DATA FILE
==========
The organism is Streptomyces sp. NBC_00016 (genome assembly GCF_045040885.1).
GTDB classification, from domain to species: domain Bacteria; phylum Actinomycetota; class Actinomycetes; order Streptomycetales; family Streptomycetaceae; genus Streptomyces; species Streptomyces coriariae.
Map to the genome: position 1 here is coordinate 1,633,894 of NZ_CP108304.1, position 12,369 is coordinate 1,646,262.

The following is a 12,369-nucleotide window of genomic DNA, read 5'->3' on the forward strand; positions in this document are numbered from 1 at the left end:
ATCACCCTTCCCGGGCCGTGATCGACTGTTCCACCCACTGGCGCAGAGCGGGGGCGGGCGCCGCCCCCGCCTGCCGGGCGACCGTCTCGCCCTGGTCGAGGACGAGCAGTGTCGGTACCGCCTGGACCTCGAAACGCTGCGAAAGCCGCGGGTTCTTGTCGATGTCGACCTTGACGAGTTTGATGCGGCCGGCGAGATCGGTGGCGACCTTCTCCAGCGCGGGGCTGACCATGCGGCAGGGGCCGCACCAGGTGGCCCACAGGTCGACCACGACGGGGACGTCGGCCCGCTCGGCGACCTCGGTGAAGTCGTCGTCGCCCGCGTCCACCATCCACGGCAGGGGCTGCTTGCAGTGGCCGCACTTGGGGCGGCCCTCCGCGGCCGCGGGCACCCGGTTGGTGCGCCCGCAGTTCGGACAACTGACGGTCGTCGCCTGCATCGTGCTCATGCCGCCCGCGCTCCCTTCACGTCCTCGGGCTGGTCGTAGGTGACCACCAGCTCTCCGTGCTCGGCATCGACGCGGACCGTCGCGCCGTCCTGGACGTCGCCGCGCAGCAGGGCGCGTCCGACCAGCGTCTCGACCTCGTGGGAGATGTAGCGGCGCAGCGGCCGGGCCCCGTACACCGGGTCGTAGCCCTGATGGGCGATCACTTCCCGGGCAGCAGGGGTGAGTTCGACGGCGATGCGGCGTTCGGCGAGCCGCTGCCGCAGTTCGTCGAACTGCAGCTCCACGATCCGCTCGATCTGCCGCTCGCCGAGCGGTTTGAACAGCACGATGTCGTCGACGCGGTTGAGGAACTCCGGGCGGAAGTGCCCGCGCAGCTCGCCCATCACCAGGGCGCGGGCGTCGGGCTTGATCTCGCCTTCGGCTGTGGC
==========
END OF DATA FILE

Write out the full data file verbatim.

The organism is Streptomyces sp. NBC_00016 (genome assembly GCF_045040885.1).
GTDB classification, from domain to species: domain Bacteria; phylum Actinomycetota; class Actinomycetes; order Streptomycetales; family Streptomycetaceae; genus Streptomyces; species Streptomyces coriariae.
Map to the genome: position 1 here is coordinate 1,633,894 of NZ_CP108304.1, position 12,369 is coordinate 1,646,262.

The following is a 12,369-nucleotide window of genomic DNA, read 5'->3' on the forward strand; positions in this document are numbered from 1 at the left end:
ATCACCCTTCCCGGGCCGTGATCGACTGTTCCACCCACTGGCGCAGAGCGGGGGCGGGCGCCGCCCCCGCCTGCCGGGCGACCGTCTCGCCCTGGTCGAGGACGAGCAGTGTCGGTACCGCCTGGACCTCGAAACGCTGCGAAAGCCGCGGGTTCTTGTCGATGTCGACCTTGACGAGTTTGATGCGGCCGGCGAGATCGGTGGCGACCTTCTCCAGCGCGGGGCTGACCATGCGGCAGGGGCCGCACCAGGTGGCCCACAGGTCGACCACGACGGGGACGTCGGCCCGCTCGGCGACCTCGGTGAAGTCGTCGTCGCCCGCGTCCACCATCCACGGCAGGGGCTGCTTGCAGTGGCCGCACTTGGGGCGGCCCTCCGCGGCCGCGGGCACCCGGTTGGTGCGCCCGCAGTTCGGACAACTGACGGTCGTCGCCTGCATCGTGCTCATGCCGCCCGCGCTCCCTTCACGTCCTCGGGCTGGTCGTAGGTGACCACCAGCTCTCCGTGCTCGGCATCGACGCGGACCGTCGCGCCGTCCTGGACGTCGCCGCGCAGCAGGGCGCGTCCGACCAGCGTCTCGACCTCGTGGGAGATGTAGCGGCGCAGCGGCCGGGCCCCGTACACCGGGTCGTAGCCCTGATGGGCGATCACTTCCCGGGCAGCAGGGGTGAGTTCGACGGCGATGCGGCGTTCGGCGAGCCGCTGCCGCAGTTCGTCGAACTGCAGCTCCACGATCCGCTCGATCTGCCGCTCGCCGAGCGGTTTGAACAGCACGATGTCGTCGACGCGGTTGAGGAACTCCGGGCGGAAGTGCCCGCGCAGCTCGCCCATCACCAGGGCGCGGGCGTCGGGCTTGATCTCGCCTTCGGCTGTGGC